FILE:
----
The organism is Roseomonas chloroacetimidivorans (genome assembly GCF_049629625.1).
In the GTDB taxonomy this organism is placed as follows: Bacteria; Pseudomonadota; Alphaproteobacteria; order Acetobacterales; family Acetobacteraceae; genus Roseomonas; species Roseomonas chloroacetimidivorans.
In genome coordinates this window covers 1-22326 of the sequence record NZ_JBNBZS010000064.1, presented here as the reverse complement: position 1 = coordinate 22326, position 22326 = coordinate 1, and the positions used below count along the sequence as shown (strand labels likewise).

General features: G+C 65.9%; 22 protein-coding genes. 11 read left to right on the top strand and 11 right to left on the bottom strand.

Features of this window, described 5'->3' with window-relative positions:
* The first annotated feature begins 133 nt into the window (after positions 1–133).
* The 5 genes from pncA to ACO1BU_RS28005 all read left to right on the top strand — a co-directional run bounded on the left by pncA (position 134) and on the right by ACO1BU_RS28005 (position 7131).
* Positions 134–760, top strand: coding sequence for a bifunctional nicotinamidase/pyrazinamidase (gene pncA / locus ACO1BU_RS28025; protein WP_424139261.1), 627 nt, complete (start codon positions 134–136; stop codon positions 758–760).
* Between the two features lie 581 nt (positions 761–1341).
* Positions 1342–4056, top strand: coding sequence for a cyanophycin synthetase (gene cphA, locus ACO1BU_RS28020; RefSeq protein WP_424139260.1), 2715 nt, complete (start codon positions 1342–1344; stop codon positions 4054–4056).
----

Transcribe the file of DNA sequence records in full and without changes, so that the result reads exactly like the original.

The organism is Roseomonas chloroacetimidivorans (genome assembly GCF_049629625.1).
In the GTDB taxonomy this organism is placed as follows: Bacteria; Pseudomonadota; Alphaproteobacteria; order Acetobacterales; family Acetobacteraceae; genus Roseomonas; species Roseomonas chloroacetimidivorans.
In genome coordinates this window covers 1-22326 of the sequence record NZ_JBNBZS010000064.1, presented here as the reverse complement: position 1 = coordinate 22326, position 22326 = coordinate 1, and the positions used below count along the sequence as shown (strand labels likewise).

General features: G+C 65.9%; 22 protein-coding genes. 11 read left to right on the top strand and 11 right to left on the bottom strand.

Features of this window, described 5'->3' with window-relative positions:
* The first annotated feature begins 133 nt into the window (after positions 1–133).
* The 5 genes from pncA to ACO1BU_RS28005 all read left to right on the top strand — a co-directional run bounded on the left by pncA (position 134) and on the right by ACO1BU_RS28005 (position 7131).
* Positions 134–760, top strand: coding sequence for a bifunctional nicotinamidase/pyrazinamidase (gene pncA / locus ACO1BU_RS28025; protein WP_424139261.1), 627 nt, complete (start codon positions 134–136; stop codon positions 758–760).
* Between the two features lie 581 nt (positions 761–1341).
* Positions 1342–4056, top strand: coding sequence for a cyanophycin synthetase (gene cphA, locus ACO1BU_RS28020; RefSeq protein WP_424139260.1), 2715 nt, complete (start codon positions 1342–1344; stop codon positions 4054–4056).